Suddenly feeling unsafe in public places, he took to Facebook to see whether there were other Jews in his community who could relate.
"I know I shouldn't be ashamed of my faith, culture, or where my family came from, but as a Jew, with the recent events in New York and Philadelphia, I have started to remove my kippah as soon as I leave synagogue simply because I do not want to be targeted for my faith," Velez wrote in a recent post on a page for Miami Beach residents. "I fear it is only a matter of time before something happens in my hometown."
The post drew more than 50 comments from other Miami Beach residents, but one stood out to Velez: "Start carrying a firearm. I believe Johnson Firearms is still doing the cwp [concealed weapons permit] class for free for Jewish residents."
Though the suggestion might seem extreme, there's evidence some members of the local Jewish community are taking precautions by arming themselves. David Johnson, the owner of Johnson Firearms in Buena Vista, tells New Times he has seen a steady uptick in Jewish clientele over the past year and a half. Johnson Firearms began offering free CWP classes to Jewish residents about a year ago, and since then, Johnson has had at least one Jew in each of his biweekly classes.
"Unfortunately, it's like free advertising for gun stores whenever there's an attack on Jewish people, especially synagogues," says Johnson, who says he donated a pistol and a lockbox to a synagogue that some of his friends attend. "This community is scared and looking for ways to protect itself."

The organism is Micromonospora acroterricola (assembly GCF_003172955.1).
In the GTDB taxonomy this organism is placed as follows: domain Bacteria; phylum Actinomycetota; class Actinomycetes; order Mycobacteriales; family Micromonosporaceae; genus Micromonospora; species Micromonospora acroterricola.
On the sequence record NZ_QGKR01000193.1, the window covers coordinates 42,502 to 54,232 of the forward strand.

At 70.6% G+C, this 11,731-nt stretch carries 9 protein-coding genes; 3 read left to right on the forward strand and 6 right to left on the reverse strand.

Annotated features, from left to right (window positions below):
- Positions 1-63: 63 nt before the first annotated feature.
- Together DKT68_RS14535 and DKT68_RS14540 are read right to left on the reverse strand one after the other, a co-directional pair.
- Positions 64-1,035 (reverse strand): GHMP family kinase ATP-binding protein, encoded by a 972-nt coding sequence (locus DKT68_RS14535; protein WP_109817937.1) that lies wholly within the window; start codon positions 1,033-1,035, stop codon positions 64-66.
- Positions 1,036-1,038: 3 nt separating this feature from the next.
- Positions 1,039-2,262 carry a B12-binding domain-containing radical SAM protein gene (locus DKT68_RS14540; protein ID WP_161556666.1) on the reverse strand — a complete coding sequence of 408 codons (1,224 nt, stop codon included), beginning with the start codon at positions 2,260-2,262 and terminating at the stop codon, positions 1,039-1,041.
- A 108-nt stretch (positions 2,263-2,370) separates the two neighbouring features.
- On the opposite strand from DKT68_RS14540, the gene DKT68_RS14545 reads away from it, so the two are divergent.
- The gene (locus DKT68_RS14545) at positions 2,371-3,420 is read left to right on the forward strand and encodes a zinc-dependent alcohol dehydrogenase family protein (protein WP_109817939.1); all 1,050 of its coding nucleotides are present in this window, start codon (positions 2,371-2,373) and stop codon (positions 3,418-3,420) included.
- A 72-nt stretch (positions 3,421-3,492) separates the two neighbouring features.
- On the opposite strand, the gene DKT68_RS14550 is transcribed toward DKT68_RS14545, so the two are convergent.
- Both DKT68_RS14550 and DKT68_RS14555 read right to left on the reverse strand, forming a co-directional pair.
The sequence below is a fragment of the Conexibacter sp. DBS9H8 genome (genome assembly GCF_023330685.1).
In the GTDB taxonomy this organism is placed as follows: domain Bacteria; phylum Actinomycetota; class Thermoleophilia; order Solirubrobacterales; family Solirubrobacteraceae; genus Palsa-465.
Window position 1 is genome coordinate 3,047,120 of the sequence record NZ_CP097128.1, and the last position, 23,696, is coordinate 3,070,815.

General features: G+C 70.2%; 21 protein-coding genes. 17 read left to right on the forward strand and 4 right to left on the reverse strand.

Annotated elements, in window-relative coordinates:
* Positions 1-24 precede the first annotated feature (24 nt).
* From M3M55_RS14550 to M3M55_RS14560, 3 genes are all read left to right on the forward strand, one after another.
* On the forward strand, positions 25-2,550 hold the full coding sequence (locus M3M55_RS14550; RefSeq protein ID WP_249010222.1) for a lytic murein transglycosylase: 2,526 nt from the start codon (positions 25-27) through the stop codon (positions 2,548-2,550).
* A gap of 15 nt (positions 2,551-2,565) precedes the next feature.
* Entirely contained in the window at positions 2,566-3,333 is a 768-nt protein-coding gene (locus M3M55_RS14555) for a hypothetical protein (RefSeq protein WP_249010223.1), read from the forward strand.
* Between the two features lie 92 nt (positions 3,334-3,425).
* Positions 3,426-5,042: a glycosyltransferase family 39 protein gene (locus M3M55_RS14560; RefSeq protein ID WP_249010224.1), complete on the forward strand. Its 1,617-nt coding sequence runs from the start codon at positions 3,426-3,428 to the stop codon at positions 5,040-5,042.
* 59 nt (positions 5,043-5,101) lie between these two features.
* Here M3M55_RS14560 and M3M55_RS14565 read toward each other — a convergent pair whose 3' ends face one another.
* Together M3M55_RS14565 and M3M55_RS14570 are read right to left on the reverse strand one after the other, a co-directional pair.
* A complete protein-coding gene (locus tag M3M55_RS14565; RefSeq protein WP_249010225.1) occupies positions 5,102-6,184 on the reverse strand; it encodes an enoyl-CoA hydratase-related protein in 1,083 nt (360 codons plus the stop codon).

One of the managers at Johnson Firearms, Josh Anderson, is Jewish and says he's surprised the surge in purchases hasn't been even higher.
"I think the paradigm is starting to shift in the Jewish community," Anderson says. "In South Florida, I'd say most Jews have an anti-gun mentality, but that's starting to change."
Beginning with the 2018 massacre at the Tree of Life synagogue in Pittsburgh, the growing number of anti-Semitic attacks has shaken Jewish communities across the nation. In South Florida, which is second only to New York in per capita Jewish population, that grief was followed by action. Miami synagogues and Hebrew schools began enlisting the services of private security forces and off-duty police officers, the Miami Herald reported in late December. The synagogue Velez attends now uses a handheld metal detector to check visitors before allowing entry and recently began requiring younger Jews like him to walk elderly members home after services to help ensure their safety.
"It's always an uneasy feeling that you can't shop at your favorite kosher store without fear of becoming the next victim on the news," Velez says. "I live in a building with Orthodox Jews, and they've told me that they feel it might just be safer to return to Israel than remain in the United States."
The Miami-Dade Police Department has reportedly heightened patrols near Jewish places of worship and is working with federal officials to assess reports of any potential threats. In Miami Beach, officers have also reportedly increased their presence around Jewish gathering places, including synagogues and community centers.
For his part, Velez already has a concealed weapons permit, although he says he would rather not have to carry, particularly inside his synagogue.
"If I had the choice not to carry, I wouldn't. In a perfect world, I would feel safer if the only people with guns were our local PD," he says. "But in truth, most members of our community just don't feel confident."